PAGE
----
Microsoft watch: not a good time to be Steve Ballmer

By April 24, 2009 7 Comments

Microsoft reported Q3 results yesterday and they weren’t pretty – the first ever drop in overall revenues compared with the year ago quarter and online revenues down 14% were the main lowlights, although good news was thin on the ground.  I will leave the detailed commentary to others more qualified, but it looks to me like this beast is in terminal decline and won’t escape without some very radical change, which probably means new leadership.

First take a look at what their share price has done over the last five years:

This isn’t the picture of a company that is moving forwards.  It isn’t much different to other old school tech giants like IBM and Oracle, or even the NASDAQ over the same period, but it is a story of a company that is moving sideways.

To their credit Gates and Ballmer have long recognised that they need to re-orient the Microsoft around the web, and have tried to use the huge cash thrown off by their core software franchises to do that.  However, there isn’t a single web sector that they dominate, at least one that I can think of, and it looks to me like Windows and Office are at the start of what could turn out to be a pretty steep decline.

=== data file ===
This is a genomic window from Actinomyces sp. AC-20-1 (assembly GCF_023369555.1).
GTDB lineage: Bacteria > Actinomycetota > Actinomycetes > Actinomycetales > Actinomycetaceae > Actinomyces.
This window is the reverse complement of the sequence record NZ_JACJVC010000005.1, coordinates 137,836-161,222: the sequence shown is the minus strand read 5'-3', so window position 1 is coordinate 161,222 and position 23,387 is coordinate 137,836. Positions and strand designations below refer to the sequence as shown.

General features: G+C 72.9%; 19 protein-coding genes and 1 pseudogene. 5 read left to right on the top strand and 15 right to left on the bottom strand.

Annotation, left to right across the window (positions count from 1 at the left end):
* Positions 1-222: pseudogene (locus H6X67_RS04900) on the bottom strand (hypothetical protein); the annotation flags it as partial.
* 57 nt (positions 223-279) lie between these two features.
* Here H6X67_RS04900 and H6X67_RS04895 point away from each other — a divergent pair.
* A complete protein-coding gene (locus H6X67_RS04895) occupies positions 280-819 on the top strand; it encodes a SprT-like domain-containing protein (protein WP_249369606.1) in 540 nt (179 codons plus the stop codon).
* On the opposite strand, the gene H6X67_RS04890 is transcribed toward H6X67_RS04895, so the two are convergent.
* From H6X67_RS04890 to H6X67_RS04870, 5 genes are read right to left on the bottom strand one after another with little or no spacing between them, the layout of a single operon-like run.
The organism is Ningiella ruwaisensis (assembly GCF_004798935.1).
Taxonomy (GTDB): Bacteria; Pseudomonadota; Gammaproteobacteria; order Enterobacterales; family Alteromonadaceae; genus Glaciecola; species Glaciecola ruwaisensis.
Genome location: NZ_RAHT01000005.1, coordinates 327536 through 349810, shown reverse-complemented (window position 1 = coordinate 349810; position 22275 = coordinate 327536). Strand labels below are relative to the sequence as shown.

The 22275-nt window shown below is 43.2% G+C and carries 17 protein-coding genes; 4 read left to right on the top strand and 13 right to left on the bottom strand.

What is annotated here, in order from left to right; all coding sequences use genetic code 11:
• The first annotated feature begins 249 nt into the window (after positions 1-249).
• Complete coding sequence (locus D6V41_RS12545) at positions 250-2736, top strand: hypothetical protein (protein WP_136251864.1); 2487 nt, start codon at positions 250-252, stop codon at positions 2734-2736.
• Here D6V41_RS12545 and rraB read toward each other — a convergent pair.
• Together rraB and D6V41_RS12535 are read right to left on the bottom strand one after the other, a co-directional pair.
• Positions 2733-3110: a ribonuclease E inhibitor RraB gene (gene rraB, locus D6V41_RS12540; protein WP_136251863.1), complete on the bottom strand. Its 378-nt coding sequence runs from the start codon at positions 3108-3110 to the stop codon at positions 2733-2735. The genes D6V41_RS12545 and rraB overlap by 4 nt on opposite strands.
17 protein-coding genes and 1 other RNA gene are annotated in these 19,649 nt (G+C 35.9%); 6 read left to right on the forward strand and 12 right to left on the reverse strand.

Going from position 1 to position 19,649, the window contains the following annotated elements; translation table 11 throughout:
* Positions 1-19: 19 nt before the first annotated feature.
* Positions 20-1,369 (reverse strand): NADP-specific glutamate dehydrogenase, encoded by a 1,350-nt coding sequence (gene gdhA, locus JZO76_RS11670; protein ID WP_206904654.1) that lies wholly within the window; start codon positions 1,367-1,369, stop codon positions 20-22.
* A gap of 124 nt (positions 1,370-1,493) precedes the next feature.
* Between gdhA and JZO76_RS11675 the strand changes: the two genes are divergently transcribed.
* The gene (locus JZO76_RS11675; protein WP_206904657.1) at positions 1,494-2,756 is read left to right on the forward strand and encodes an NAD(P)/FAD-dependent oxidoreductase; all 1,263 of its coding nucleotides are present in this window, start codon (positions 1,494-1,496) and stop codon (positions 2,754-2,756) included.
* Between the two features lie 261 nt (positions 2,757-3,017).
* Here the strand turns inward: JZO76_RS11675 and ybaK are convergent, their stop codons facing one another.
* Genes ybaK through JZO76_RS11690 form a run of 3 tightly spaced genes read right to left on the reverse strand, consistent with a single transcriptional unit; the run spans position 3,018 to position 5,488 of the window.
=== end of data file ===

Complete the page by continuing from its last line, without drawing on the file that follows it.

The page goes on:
As successive generations of Windows underwhelm open source alternatives make steady progress, particularly in the high growth netbook area (the Microsoft offering for netbooks is still XP!), and at the same time Open Office and Google Docs are effective low end competitors for Word and Excel – so no good news on the horizon here.

And as I said at the beginning their online business is performing terribly as well.  They are nowhere in search, their social media story doesn’t go much beyond an over-priced investment in Facebook and the chat that I hear suggests that aQuantive the display ad business they acquired last year for $6bn isn’t prospering under their ownership.  At 14%, the decline in Microsoft’s online business over the last twelve months is worse than Yahoo!’s 13%.

It is hard to see what they might do to engineer a turnaround – so cue some more over-priced M&A and investments.

With AOL, Yahoo! and MSN all looking weak we are left with Google as the only strong player in this market, which doesn’t strike me as healthy for the world economy, but is likely to mean there are more opportunities for new companies.